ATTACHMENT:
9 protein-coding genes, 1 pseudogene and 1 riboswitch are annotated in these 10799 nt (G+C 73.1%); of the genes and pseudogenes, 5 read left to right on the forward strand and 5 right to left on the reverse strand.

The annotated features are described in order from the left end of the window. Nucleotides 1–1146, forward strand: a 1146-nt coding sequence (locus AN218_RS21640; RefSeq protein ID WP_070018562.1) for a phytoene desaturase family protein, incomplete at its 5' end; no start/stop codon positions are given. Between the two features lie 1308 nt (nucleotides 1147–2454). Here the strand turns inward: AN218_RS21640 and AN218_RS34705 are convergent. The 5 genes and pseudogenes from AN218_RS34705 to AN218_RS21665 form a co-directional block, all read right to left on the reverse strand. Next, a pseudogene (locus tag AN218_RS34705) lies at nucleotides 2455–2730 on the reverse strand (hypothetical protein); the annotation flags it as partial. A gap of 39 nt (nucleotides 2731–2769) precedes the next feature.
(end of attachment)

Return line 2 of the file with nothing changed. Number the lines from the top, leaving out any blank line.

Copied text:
The annotated features are described in order from the left end of the window. Nucleotides 1–1146, forward strand: a 1146-nt coding sequence (locus AN218_RS21640; RefSeq protein ID WP_070018562.1) for a phytoene desaturase family protein, incomplete at its 5' end; no start/stop codon positions are given. Between the two features lie 1308 nt (nucleotides 1147–2454). Here the strand turns inward: AN218_RS21640 and AN218_RS34705 are convergent. The 5 genes and pseudogenes from AN218_RS34705 to AN218_RS21665 form a co-directional block, all read right to left on the reverse strand. Next, a pseudogene (locus tag AN218_RS34705) lies at nucleotides 2455–2730 on the reverse strand (hypothetical protein); the annotation flags it as partial. A gap of 39 nt (nucleotides 2731–2769) precedes the next feature.